Starting the Critique
At some point the critiques need to begin. So what do you say first?
“With any human being they want to hear the good points. You’ve definitely got to start there even if you’re going to go somewhere else… If it’s (all) kibitzing or critiquing, people are going to tune out.” Petschek says.
Mark also eases into things. “I like to get feedback from the group first. I like to ask people, how did they feel?” Having never had these kinds of discussions before, the students aren’t exactly sure what to say.
“The pulling teeth part is getting people to participate. I will often call out individual students. Were you in the story? Did you care?” Put on the spot to express their feelings, the students begin to think.
Mark’s approach has another benefit. Putting the group’s comments in the spotlight gives them ownership over their opinions and takes pressure away from the editor of the scene. It’s not as easy to say you do or don’t like something if you also need to defend your position.
Everyone in the class must give a reason for their opinions, which is the foundation of critical thinking in editing.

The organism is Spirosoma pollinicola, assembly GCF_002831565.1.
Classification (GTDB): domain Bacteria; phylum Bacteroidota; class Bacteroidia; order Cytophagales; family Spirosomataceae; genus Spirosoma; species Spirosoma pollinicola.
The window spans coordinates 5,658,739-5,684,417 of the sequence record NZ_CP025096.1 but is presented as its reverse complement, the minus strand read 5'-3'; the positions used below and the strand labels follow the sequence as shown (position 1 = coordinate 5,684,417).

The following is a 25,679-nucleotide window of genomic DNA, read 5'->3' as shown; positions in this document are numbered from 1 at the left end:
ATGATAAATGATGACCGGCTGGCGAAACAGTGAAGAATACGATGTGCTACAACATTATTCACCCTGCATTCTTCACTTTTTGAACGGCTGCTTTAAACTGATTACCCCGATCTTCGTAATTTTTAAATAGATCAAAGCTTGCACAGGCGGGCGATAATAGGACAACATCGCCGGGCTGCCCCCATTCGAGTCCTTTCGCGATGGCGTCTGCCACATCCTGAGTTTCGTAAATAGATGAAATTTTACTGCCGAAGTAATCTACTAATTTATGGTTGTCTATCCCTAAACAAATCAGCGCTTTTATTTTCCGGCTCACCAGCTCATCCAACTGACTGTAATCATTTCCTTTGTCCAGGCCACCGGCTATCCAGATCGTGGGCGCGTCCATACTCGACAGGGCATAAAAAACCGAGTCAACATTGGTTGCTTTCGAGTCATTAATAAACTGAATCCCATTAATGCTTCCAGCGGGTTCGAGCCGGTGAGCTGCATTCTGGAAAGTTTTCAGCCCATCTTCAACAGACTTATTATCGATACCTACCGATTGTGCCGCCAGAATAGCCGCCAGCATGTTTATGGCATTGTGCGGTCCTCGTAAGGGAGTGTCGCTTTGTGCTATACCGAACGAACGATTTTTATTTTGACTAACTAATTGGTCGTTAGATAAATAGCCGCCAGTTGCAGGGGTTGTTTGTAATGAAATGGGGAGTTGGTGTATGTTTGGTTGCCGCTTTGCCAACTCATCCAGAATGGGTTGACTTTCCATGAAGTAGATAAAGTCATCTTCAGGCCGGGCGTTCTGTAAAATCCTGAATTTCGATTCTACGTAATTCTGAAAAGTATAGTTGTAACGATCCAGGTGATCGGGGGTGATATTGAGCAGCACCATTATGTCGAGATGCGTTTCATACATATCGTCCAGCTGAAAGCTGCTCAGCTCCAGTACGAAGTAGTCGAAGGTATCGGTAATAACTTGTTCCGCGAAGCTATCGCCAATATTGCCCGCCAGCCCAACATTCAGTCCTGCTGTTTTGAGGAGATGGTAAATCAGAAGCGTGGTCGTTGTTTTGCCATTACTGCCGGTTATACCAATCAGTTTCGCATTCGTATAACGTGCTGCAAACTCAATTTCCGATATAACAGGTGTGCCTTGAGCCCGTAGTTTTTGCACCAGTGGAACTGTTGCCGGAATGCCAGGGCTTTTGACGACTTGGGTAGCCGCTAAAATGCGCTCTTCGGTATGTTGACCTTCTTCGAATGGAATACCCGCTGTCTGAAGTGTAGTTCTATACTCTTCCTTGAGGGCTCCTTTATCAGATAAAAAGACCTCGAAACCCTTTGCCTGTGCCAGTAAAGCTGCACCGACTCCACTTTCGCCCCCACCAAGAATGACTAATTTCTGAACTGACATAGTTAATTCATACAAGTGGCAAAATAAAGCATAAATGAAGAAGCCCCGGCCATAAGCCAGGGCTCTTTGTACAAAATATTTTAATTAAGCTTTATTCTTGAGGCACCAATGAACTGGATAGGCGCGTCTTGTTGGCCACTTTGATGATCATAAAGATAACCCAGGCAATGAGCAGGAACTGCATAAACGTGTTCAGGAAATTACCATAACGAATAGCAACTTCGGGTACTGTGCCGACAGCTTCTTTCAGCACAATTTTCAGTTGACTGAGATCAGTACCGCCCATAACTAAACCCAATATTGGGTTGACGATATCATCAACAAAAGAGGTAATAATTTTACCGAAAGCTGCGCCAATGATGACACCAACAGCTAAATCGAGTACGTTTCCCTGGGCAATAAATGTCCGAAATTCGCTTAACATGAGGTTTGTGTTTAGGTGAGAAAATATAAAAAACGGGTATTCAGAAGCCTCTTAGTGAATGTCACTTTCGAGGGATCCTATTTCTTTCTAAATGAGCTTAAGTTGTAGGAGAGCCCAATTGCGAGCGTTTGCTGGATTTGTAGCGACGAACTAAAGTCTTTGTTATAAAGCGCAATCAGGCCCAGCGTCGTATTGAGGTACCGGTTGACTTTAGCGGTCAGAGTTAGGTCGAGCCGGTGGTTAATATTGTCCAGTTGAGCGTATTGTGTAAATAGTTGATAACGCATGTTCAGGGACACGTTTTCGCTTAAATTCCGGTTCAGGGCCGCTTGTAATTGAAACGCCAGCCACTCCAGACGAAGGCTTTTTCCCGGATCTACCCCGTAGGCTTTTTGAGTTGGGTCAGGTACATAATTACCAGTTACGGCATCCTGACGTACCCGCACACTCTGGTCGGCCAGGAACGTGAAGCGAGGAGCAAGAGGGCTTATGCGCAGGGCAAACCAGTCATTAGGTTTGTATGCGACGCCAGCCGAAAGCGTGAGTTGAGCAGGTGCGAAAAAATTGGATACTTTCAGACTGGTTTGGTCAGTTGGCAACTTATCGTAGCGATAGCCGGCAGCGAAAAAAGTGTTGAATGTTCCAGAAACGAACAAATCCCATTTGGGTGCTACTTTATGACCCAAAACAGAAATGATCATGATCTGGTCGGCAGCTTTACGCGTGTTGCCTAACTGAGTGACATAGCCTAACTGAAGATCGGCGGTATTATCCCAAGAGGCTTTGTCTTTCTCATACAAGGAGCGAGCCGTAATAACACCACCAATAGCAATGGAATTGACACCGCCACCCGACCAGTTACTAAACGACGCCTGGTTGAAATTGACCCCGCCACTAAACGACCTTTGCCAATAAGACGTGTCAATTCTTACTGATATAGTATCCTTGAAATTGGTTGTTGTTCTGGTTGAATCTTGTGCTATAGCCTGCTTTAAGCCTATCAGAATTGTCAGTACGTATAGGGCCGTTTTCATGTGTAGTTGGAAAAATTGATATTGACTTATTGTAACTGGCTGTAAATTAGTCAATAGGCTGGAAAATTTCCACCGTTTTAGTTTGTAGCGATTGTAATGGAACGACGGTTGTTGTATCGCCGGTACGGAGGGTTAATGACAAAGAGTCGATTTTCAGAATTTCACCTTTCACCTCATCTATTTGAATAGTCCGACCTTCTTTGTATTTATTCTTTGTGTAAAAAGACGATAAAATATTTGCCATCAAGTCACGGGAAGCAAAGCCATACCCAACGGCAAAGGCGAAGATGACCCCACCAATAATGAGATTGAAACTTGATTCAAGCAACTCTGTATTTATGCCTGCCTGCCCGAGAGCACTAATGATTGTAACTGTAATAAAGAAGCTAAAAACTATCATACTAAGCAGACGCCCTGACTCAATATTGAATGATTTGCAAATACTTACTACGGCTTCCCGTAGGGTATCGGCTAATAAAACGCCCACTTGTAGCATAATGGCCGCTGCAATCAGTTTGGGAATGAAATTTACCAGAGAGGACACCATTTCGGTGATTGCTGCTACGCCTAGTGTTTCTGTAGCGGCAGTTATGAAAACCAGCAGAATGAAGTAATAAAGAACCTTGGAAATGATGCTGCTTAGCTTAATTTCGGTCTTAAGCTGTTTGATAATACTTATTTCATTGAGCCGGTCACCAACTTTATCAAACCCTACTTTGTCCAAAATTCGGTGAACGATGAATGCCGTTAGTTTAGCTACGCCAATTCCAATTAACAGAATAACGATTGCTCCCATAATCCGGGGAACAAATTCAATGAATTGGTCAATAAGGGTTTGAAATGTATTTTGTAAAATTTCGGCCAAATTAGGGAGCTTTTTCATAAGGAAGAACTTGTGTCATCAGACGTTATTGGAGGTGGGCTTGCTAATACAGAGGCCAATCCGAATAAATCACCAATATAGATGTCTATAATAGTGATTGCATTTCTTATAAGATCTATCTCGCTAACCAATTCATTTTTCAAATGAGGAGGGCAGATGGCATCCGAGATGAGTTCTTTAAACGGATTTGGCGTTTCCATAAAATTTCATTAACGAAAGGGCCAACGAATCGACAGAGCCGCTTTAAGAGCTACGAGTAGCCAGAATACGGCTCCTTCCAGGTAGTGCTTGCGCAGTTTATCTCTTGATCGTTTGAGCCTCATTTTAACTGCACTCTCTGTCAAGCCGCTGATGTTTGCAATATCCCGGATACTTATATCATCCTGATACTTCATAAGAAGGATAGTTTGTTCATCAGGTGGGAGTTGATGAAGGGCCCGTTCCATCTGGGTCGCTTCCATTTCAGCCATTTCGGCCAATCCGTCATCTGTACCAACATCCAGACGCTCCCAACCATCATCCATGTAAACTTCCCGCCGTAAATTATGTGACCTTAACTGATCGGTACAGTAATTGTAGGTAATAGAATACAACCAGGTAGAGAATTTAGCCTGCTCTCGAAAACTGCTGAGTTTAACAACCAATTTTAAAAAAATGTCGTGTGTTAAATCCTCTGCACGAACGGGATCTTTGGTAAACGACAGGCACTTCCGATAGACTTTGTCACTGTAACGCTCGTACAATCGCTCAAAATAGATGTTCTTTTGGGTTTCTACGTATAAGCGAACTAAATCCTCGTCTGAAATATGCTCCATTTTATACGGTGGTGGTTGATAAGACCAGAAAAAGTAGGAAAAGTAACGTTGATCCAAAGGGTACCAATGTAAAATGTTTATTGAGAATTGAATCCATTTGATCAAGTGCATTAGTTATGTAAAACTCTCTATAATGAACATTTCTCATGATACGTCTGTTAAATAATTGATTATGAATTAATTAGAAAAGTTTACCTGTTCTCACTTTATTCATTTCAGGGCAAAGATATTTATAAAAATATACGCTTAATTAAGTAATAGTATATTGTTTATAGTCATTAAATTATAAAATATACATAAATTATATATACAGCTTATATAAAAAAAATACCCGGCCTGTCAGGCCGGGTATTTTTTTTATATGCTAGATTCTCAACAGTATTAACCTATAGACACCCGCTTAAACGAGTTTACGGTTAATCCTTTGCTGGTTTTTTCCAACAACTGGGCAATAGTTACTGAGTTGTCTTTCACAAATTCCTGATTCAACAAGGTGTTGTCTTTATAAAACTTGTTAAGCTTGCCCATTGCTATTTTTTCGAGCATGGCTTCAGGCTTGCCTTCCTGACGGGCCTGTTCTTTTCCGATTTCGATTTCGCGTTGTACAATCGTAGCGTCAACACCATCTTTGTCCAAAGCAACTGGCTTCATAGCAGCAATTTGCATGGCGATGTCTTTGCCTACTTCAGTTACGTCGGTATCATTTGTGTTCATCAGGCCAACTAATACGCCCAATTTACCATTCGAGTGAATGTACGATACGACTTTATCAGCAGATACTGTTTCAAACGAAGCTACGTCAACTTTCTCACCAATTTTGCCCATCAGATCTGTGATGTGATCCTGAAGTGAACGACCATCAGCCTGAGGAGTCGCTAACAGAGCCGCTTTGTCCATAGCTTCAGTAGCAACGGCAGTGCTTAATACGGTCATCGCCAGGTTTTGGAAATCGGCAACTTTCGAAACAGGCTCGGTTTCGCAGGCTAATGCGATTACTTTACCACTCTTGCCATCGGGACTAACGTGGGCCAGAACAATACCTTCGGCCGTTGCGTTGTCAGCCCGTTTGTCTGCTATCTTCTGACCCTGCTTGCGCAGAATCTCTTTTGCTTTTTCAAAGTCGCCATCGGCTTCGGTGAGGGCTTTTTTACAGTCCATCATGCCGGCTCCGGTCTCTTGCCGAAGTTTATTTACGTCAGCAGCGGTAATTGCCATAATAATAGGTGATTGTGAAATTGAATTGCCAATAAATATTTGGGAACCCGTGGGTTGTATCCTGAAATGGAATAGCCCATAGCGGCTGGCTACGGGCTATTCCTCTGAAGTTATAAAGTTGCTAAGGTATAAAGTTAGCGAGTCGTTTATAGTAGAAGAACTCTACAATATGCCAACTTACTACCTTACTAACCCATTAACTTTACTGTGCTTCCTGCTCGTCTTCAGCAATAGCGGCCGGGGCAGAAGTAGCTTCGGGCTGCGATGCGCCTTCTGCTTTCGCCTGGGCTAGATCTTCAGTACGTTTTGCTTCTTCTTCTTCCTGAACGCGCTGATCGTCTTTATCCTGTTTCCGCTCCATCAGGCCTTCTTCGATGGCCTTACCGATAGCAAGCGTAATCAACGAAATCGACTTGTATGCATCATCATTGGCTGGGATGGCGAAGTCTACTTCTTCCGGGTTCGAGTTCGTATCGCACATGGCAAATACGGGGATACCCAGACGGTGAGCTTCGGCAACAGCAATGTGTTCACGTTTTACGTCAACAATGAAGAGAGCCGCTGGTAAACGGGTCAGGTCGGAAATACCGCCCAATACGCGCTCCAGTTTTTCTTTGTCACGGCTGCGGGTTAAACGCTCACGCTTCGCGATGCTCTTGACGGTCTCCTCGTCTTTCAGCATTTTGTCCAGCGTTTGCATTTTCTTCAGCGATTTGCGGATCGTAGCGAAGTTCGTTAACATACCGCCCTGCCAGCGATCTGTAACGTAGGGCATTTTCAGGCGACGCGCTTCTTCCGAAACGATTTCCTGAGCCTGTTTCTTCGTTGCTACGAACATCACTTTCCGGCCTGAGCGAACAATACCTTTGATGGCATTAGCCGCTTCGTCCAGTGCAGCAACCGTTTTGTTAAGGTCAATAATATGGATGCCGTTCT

Teachers need to be aware of their own biases. When I provide feedback at EditStock I find it easy to get locked into what I think is the best cut. That is a force every editor must constantly stave off.
“It’s often easier to see what’s gone wrong than what’s gone right” Petschek says. In the professional world we often only think of notes as being negative. In a teaching environment it is just as important for students hear the positive side of their work. The natural abilities students have should also be encouraged.
“You need to be really sensitive to what’s gone right and make sure that students absorb it… I don’t want them to abandon what they’ve learned. You should add skills… Have them own things that seem to be working,” Petschek says.
At EditStock even after seeing the same scene cut dozens of ways, once in a while I’m inspired by some new way of using the material. That is what keeps me honest.
It’s important to gauge the reactions of students while notes are being given. Teachers have to know when it’s time to back off.
“If they start getting defensive they are not going to change right now in front of their peers.” Paul says. Gaining confidence and developing a thicker skin and less defensive approach, is part of the exercise. It takes a lot of courage to be willing to display your work in front of others.
“I believe that a shut down student is really not going to learn much. I make sure the information is not too overwhelming, and make sure it’s broken down into steps that are doable.” Paul says. Doable steps. That’s a great insight. This gives a student the feeling that they can tangibly do something to improve. That’s not a common feeling when learning a subjective skill like art.